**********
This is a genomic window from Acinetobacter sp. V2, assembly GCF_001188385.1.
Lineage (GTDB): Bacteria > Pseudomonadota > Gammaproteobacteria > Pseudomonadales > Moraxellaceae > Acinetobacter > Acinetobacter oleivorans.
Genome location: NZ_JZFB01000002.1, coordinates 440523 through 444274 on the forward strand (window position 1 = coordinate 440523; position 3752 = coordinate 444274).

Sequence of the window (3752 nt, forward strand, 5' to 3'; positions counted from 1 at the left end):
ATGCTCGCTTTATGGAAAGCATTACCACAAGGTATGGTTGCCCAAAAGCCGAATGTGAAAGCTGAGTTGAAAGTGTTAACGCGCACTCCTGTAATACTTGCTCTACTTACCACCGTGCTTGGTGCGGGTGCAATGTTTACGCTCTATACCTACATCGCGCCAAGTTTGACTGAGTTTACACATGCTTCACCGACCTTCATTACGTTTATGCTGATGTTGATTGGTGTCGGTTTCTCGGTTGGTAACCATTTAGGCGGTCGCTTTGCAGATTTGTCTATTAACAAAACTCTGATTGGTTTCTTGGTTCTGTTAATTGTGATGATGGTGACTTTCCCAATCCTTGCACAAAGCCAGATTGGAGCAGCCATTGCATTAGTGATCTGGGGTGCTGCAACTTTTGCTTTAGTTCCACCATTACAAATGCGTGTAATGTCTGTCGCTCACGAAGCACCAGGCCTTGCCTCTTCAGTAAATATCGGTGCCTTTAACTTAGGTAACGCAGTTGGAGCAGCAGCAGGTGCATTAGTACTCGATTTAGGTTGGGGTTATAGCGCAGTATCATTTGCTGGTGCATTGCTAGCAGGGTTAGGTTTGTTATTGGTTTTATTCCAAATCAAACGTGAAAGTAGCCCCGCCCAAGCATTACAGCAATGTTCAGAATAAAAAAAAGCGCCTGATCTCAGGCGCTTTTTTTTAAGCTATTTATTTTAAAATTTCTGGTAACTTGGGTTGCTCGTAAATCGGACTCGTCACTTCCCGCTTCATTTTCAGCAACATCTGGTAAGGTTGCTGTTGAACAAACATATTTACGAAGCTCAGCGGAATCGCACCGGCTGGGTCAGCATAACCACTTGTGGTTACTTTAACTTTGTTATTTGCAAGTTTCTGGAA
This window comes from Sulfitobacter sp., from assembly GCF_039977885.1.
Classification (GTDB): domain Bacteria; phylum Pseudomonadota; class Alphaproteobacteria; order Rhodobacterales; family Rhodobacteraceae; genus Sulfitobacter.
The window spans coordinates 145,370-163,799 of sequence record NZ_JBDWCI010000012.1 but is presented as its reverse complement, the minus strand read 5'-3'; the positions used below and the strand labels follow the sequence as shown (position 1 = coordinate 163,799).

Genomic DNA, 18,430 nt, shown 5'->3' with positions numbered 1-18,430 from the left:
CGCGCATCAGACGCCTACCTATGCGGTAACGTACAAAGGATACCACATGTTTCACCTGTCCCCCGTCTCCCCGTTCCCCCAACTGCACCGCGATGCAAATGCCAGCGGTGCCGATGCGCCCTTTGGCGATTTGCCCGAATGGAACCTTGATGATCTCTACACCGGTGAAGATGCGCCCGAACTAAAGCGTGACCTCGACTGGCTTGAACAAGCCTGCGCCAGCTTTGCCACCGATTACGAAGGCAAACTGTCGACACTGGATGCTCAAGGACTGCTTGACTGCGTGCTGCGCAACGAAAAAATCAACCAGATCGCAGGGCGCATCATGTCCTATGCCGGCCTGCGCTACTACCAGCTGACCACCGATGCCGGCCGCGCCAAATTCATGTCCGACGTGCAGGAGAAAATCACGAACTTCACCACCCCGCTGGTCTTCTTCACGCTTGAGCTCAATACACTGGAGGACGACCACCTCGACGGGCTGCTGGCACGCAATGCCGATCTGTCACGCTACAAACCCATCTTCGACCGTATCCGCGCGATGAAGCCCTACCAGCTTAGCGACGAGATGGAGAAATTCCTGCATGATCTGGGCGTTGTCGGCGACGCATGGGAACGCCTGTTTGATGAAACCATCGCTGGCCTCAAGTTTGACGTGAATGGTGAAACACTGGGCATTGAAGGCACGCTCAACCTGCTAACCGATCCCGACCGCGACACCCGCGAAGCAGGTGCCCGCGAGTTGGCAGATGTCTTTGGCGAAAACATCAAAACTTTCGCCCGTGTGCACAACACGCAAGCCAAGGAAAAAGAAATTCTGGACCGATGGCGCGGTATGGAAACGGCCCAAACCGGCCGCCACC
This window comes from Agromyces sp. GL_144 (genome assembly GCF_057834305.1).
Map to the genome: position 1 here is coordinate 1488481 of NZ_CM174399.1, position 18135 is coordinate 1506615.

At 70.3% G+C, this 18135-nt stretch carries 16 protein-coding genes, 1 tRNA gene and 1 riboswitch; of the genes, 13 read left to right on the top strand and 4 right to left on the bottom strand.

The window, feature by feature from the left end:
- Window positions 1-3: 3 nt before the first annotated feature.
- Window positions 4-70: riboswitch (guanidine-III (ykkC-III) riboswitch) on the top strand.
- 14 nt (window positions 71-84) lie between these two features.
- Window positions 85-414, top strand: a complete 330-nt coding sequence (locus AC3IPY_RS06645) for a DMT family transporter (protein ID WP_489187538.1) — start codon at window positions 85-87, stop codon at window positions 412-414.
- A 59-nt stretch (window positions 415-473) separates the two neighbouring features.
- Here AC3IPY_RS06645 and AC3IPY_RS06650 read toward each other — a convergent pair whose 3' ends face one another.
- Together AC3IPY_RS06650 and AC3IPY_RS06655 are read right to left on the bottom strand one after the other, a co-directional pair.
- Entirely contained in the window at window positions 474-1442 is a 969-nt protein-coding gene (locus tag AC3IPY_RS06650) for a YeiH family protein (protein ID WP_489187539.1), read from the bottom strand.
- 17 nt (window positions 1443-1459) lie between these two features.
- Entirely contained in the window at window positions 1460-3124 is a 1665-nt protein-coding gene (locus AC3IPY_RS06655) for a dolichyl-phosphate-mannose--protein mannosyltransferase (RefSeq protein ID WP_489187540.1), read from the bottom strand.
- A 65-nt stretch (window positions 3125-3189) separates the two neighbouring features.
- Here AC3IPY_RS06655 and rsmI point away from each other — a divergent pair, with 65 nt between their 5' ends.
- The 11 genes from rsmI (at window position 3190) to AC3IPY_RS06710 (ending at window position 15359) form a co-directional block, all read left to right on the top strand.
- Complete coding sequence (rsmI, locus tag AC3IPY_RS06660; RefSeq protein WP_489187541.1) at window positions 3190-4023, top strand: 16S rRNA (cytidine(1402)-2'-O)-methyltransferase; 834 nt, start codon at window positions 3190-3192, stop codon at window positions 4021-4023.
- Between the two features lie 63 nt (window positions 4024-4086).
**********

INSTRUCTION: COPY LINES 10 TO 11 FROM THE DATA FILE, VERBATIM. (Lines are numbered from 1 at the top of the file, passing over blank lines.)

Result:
CGCGCATCAGACGCCTACCTATGCGGTAACGTACAAAGGATACCACATGTTTCACCTGTCCCCCGTCTCCCCGTTCCCCCAACTGCACCGCGATGCAAATGCCAGCGGTGCCGATGCGCCCTTTGGCGATTTGCCCGAATGGAACCTTGATGATCTCTACACCGGTGAAGATGCGCCCGAACTAAAGCGTGACCTCGACTGGCTTGAACAAGCCTGCGCCAGCTTTGCCACCGATTACGAAGGCAAACTGTCGACACTGGATGCTCAAGGACTGCTTGACTGCGTGCTGCGCAACGAAAAAATCAACCAGATCGCAGGGCGCATCATGTCCTATGCCGGCCTGCGCTACTACCAGCTGACCACCGATGCCGGCCGCGCCAAATTCATGTCCGACGTGCAGGAGAAAATCACGAACTTCACCACCCCGCTGGTCTTCTTCACGCTTGAGCTCAATACACTGGAGGACGACCACCTCGACGGGCTGCTGGCACGCAATGCCGATCTGTCACGCTACAAACCCATCTTCGACCGTATCCGCGCGATGAAGCCCTACCAGCTTAGCGACGAGATGGAGAAATTCCTGCATGATCTGGGCGTTGTCGGCGACGCATGGGAACGCCTGTTTGATGAAACCATCGCTGGCCTCAAGTTTGACGTGAATGGTGAAACACTGGGCATTGAAGGCACGCTCAACCTGCTAACCGATCCCGACCGCGACACCCGCGAAGCAGGTGCCCGCGAGTTGGCAGATGTCTTTGGCGAAAACATCAAAACTTTCGCCCGTGTGCACAACACGCAAGCCAAGGAAAAAGAAATTCTGGACCGATGGCGCGGTATGGAAACGGCCCAAACCGGCCGCCACC
This window comes from Agromyces sp. GL_144 (genome assembly GCF_057834305.1).